Pollen allergies spring forward

Conditions a sign of global warming, researchers say

May 10, 2007|By Dennis O'Brien | Dennis O'Brien,Sun reporter

Fueled by a warm, dry spring, the 2007 allergy season has turned into one of the nastiest in recent memory, according to physicians and scientists who track pollen levels in Maryland.

"It's definitely the worst I've ever seen," said Dr. David Golden, an allergist who keeps a pollen counter on the roof of his Owings Mills office to track day-to-day conditions for allergy sufferers.

The first week of May is always considered a bad stretch for people with seasonal allergies. Trees that began producing pollen in mid-April continue to spread their misery, while grass pollen adds to the mix in May.

"If you happen to have grass and tree allergies, this is a really bad time," said Dr. Martha White, a Wheaton allergist.

And here's more bad news: Things could get worse as the climate heats up.

Researchers have found evidence that a warming climate will enhance the growth of the pollen-producing trees and weeds that make people sick.

In a series of studies over the past decade, Lewis Ziska, a weed expert with the U.S. Agricultural Research Service in Beltsville, has found that oak trees and other pollen producers grow faster in urban settings where warmer temperatures, longer growing seasons and higher carbon dioxide levels mimic the conditions that experts predict will be widespread in coming decades.

Ziska found that oak trees and ragweed, both pollen producers, thrive in urban heat islands that are about 5 degrees Fahrenheit warmer than suburban and rural areas.

His findings, based on growth of trees and plants observed in Baltimore and Frederick County, are included in the International Panel on Climate Change report released last month.

The report, one of three released by the IPCC this year, examines the effects of climate change on health and the environment.

"Some of the plants we don't like may be the ones that do the best in a warmer world," said Jonathan Patz, a University of Wisconsin professor of environmental studies and an author of the IPCC report.

Too many variables are at work to definitively link climate change with an increase in the numbers of people getting sick, Ziska said. But he and other researchers say studies of recent growth patterns are intriguing.

"It's hard to say what the world is going to be like in 50 years - things change," Ziska said. "But what we see, in fact, could be a harbinger of things to come."

Seasonal allergies can strike at any age. About 19 million adults and 8 million children suffer from them, according to the federal Centers for Disease Control and Prevention.

Weather factor

Tree pollen peaks in late April and usually starts to drop by early May, while grass pollen peaks from late May to early June, said Susan Kosisky, who operates a pollen counter for the Army at the Walter Reed Army Medical Center annex in Silver Spring.

But this year, a spell of warm, dry weather led to some record-high tree pollen counts in April and kept the counts unusually high this month, until this week when levels started to drop, Golden said.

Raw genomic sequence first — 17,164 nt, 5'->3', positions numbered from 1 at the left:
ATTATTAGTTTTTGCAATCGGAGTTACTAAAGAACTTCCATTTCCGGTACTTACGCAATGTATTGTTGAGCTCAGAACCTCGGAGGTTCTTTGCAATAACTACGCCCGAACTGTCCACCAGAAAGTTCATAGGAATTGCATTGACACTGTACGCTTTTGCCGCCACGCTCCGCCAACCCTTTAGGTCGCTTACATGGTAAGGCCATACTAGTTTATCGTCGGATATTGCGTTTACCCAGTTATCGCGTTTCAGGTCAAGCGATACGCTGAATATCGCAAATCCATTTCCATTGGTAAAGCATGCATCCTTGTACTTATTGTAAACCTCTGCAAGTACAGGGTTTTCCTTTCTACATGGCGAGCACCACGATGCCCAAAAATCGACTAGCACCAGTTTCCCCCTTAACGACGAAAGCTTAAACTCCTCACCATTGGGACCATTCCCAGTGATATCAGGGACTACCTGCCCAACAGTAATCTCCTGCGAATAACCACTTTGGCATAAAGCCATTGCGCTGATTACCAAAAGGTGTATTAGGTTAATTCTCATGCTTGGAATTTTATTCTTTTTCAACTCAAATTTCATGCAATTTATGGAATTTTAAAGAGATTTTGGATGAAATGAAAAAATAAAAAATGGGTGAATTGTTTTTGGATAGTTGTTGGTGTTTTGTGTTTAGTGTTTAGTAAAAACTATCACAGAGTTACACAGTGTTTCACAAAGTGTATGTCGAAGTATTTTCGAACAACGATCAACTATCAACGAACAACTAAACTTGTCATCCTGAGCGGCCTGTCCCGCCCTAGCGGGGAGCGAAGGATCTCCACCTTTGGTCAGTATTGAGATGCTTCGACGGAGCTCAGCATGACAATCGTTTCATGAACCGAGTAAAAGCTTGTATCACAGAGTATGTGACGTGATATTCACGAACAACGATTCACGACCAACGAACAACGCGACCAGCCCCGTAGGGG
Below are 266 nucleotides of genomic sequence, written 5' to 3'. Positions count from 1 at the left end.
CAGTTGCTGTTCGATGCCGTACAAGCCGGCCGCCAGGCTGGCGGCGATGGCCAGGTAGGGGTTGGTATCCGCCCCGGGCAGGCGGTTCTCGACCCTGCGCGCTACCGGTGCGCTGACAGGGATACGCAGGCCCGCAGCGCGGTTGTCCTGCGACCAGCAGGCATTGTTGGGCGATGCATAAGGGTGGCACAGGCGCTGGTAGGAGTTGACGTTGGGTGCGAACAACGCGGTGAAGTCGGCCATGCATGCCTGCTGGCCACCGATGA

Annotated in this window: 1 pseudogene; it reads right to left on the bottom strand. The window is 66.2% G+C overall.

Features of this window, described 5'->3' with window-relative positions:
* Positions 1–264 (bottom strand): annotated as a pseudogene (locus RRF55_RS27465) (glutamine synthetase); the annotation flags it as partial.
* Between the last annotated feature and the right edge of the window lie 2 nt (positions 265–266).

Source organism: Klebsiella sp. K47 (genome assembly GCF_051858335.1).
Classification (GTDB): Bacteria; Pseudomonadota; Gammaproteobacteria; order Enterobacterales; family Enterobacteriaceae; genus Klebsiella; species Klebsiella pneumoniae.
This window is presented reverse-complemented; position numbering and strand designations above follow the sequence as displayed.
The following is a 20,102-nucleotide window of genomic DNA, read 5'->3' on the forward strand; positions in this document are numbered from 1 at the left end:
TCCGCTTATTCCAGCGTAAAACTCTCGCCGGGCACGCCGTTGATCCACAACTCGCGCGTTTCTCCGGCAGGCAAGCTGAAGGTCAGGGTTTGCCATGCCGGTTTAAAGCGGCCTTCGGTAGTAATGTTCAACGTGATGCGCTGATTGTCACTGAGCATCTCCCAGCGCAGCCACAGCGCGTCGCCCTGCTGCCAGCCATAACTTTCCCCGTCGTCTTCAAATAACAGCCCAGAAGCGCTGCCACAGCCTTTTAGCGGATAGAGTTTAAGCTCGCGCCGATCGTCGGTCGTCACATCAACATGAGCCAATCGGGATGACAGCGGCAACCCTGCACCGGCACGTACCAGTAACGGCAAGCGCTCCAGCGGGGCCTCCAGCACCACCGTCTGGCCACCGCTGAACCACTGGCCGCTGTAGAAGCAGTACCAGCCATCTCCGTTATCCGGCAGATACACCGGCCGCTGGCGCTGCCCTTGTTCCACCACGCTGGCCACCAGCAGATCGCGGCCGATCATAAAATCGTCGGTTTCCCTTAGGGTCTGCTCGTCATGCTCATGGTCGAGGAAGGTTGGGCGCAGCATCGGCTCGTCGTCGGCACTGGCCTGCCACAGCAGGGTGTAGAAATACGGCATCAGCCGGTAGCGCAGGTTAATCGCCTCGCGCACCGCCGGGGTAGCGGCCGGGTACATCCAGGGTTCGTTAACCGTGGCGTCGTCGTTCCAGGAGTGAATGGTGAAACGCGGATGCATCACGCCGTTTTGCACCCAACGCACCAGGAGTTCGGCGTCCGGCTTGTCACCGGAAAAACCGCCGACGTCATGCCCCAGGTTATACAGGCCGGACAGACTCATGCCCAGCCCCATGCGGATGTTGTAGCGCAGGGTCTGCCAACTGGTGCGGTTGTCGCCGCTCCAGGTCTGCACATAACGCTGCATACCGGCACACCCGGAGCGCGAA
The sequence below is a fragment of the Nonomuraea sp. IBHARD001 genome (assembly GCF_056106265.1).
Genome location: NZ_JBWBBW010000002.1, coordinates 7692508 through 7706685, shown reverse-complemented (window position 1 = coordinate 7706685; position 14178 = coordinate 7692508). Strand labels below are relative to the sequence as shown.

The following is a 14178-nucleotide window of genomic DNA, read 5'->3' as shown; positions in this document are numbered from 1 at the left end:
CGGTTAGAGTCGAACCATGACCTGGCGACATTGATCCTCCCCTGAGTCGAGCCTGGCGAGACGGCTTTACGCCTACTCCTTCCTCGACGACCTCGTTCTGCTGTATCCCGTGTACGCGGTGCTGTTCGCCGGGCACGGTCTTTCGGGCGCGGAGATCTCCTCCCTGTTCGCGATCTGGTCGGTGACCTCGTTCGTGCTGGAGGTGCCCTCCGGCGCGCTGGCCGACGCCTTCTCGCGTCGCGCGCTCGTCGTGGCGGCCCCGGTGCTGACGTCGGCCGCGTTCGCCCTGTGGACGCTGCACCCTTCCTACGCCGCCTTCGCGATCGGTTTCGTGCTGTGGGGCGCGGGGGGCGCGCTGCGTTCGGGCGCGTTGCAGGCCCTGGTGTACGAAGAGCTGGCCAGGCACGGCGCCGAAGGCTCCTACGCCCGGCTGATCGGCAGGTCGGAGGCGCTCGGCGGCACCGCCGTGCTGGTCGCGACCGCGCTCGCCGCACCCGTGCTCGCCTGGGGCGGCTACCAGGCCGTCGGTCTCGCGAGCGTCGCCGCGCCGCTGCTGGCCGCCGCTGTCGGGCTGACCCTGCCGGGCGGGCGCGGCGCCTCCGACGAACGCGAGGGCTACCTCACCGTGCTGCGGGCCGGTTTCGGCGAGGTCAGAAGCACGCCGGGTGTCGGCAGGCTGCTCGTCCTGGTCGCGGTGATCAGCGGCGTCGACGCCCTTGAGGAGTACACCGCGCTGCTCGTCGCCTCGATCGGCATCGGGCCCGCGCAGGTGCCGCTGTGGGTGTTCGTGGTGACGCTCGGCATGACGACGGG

Pollen levels are measured by trapping and counting the number of grains per cubic meter of air.

At the Owings Mills station, Golden and his partner, Dr. Jonathan Matz, recorded 1,785 grains per cubic meter for the 24 hours that ended April 23 - the highest pollen level in his 11 years of counting, Golden said.

Allergists consider anything over 1,000 grains extremely high.

A pollen counter on the roof of the Walter Reed Army Medical Center annex in Silver Spring recorded 2,255 pollen grains April 23, said Kosisky, who is assistant chief of the allergen extract lab at Walter Reed. That's not an annex record, but it culminated four days of near record counts and prompted many patients to wonder what was causing their symptoms, she said.

"I've had patients calling, and I've got friends and family with allergies and they've been asking about the pollen this year," Kosisky said.

Counts from the Owings Mills and Silver Spring stations are reported to the American Academy of Allergy, Asthma and Immunology, and posted on the Web site of the organization's National Allergy Bureau. The Golden and Matz counts also are broadcast on area radio and television stations and published in The Sun.

Trees `exploded'

Kosisky blamed the pollen levels on the warm, dry spring. "There were warm days, when it was in the 80s in April, and the trees just exploded with pollen," she said.

As a result, doctors say, they've been treating more allergy patients this year, often with more serious symptoms than in years past.

"I'm seeing people come in with more asthma, more eye symptoms and more rashes," said White, an allergist for 25 years. "This year ranks up there in the top 10 percent."

Skin rashes are a common symptom among children with seasonal allergies, she said. Many people have both asthma and seasonal allergies.

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